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Laser Technique for Disease Identification Receives Funding

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Researchers at King’s College London and the University of Southern Denmark have received a research contract of £750,000 ($970,425) to investigate the use of laser light in animal research.

The researchers plan to develop a technique to help establish a more effective and humane approach to animal research by quickly identifying disease in animals, showing how the disease is developing at the molecular level and identifying the impact medicine has on the disease. The laser technique would be far less intrusive than traditional methods of measuring the effectiveness of medicine.

“We will use laser light to generate 3D images of the animal. These show how light is scattered, and from this we can identify the disease,” Mads Bergholt of King’s College said. “When laser light hits a molecule in a cell, it is scattered in a very specific pattern. The light can therefore be used as a molecule fingerprint. This allows us to find out what the disease is.”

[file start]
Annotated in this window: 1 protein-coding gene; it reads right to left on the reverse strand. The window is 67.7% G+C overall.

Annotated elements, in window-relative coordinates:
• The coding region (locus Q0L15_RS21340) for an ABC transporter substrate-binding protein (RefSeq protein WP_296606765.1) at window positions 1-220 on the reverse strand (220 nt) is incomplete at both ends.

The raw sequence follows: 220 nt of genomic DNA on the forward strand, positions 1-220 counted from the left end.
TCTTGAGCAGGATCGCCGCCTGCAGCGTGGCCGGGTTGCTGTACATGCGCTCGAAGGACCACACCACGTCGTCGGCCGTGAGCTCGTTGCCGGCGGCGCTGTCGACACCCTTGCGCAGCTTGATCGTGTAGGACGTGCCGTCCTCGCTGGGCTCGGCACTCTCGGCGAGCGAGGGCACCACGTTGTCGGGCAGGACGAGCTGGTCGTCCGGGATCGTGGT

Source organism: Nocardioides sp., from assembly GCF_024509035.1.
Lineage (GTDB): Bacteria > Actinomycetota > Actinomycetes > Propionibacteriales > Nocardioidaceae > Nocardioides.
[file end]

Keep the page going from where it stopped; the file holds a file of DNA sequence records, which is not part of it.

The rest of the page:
The multidisciplinary team is currently focusing on potential arthritis medications, and the new technique will provide information on what goes on within the afflicted joints.

The project will run over three years and is funded by the National Centre for the Replacement, Refinement, and Reduction of Animals in Research.

Research & Technologyresearch & developmentfundinglasersBiophotonics

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